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Jeff Moden - Thursday, January 10, 2019 9:54 PM


How about knowledge then? Wink

What percentage of jobs at large companies are filled by the screening process?

Jeff Moden
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robert.sterbal 56890 - Friday, January 11, 2019 7:53 AM
Jeff Moden - Thursday, January 10, 2019 9:54 PM
Rod at work - Thursday, January 10, 2019 2:56 PM
Eric M Russell - Thursday, January 10, 2019 2:16 PM
Personally, I wouldn't work for an organization that pre-screens candidates based on Credit / BMI / Social Media score or an AI. That doesn't serve the interests of qualified candidates or qualified hiring managers.


I agree with you. However, playing devil's advocate for a moment, I can understand why large companies do use some sort of AI. If you're getting thousands of resumes (CV) a day hiring the personnel staff to go through them by hand becomes very daunting, if not impossible. You've got to do something to try and cut down the mountain of resumes to be reviewed.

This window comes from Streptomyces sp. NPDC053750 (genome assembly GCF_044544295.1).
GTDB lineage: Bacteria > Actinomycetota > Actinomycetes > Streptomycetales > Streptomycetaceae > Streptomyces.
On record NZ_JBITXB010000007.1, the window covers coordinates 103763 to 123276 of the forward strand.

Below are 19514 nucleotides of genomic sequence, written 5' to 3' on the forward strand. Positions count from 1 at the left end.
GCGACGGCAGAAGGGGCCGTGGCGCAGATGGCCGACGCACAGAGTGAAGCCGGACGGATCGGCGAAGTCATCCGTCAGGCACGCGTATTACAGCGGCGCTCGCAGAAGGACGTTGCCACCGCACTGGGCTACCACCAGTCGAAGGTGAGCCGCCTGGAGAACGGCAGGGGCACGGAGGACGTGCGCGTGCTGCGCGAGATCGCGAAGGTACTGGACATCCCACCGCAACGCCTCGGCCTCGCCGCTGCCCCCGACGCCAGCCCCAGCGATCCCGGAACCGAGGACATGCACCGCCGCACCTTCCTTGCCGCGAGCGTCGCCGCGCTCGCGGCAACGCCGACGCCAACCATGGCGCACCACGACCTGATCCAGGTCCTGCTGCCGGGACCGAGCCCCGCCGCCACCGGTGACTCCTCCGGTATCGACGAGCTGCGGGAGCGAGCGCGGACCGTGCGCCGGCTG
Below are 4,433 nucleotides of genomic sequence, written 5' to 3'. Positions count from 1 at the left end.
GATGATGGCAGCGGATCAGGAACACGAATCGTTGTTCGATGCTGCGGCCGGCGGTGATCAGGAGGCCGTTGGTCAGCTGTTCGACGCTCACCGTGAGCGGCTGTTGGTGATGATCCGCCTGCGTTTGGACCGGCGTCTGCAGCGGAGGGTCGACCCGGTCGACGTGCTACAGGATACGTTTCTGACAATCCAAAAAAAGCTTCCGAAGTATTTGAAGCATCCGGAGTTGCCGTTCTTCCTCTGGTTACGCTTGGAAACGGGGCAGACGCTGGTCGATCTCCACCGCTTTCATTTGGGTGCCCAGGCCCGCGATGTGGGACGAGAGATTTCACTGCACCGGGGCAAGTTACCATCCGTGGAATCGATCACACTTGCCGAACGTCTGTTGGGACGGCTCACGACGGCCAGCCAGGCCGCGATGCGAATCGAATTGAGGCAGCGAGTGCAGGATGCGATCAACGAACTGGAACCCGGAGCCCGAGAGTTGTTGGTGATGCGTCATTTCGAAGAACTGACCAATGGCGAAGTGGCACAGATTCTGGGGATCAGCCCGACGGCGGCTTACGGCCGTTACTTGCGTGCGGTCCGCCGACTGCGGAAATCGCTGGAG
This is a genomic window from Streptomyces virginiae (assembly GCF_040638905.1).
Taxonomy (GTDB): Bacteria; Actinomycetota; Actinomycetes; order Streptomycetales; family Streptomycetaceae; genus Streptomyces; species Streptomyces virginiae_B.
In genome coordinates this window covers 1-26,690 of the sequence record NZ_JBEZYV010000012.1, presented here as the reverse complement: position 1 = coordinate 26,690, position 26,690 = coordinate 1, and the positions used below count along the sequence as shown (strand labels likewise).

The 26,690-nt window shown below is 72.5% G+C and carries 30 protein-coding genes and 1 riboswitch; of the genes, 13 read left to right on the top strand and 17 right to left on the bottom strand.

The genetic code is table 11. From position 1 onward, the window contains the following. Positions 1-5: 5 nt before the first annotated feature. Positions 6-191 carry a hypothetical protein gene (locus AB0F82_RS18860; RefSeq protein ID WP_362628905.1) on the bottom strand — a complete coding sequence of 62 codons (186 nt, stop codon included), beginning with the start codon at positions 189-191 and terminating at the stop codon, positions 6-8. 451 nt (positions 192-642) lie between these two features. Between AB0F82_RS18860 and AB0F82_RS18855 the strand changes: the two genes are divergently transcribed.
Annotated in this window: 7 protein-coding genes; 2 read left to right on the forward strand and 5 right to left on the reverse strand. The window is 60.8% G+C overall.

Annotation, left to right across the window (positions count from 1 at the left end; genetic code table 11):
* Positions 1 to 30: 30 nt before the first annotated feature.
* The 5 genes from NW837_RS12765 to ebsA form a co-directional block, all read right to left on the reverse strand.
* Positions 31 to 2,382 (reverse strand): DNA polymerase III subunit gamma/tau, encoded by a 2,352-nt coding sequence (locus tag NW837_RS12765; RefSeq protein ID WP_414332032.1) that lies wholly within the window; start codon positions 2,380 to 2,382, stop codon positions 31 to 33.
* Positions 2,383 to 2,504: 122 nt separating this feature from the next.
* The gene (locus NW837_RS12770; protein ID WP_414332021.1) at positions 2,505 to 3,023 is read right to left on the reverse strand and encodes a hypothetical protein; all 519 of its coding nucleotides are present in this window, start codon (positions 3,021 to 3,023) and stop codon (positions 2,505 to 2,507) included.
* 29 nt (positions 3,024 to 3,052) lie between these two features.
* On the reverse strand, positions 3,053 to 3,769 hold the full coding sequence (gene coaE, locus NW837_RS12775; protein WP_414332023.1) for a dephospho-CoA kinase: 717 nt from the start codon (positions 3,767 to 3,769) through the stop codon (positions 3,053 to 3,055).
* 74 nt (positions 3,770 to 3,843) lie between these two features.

How about knowledge then? Wink

What percentage of jobs at large companies are filled by the screening process?


Heh... according to what I've seen, the screening process is actually failing. Many throw the baby out with the bath water while letting the poop stick to the sides of the tub. BigGrin

--Jeff Moden

RBAR is pronounced ree-bar and is a Modenism for Row-By-Agonizing-Row.
First step towards the paradigm shift of writing Set Based code:
Stop thinking about what you want to do to a row... think, instead, of what you want to do to a column.
If you think its expensive to hire a professional to do the job, wait until you hire an amateur. -- Red Adair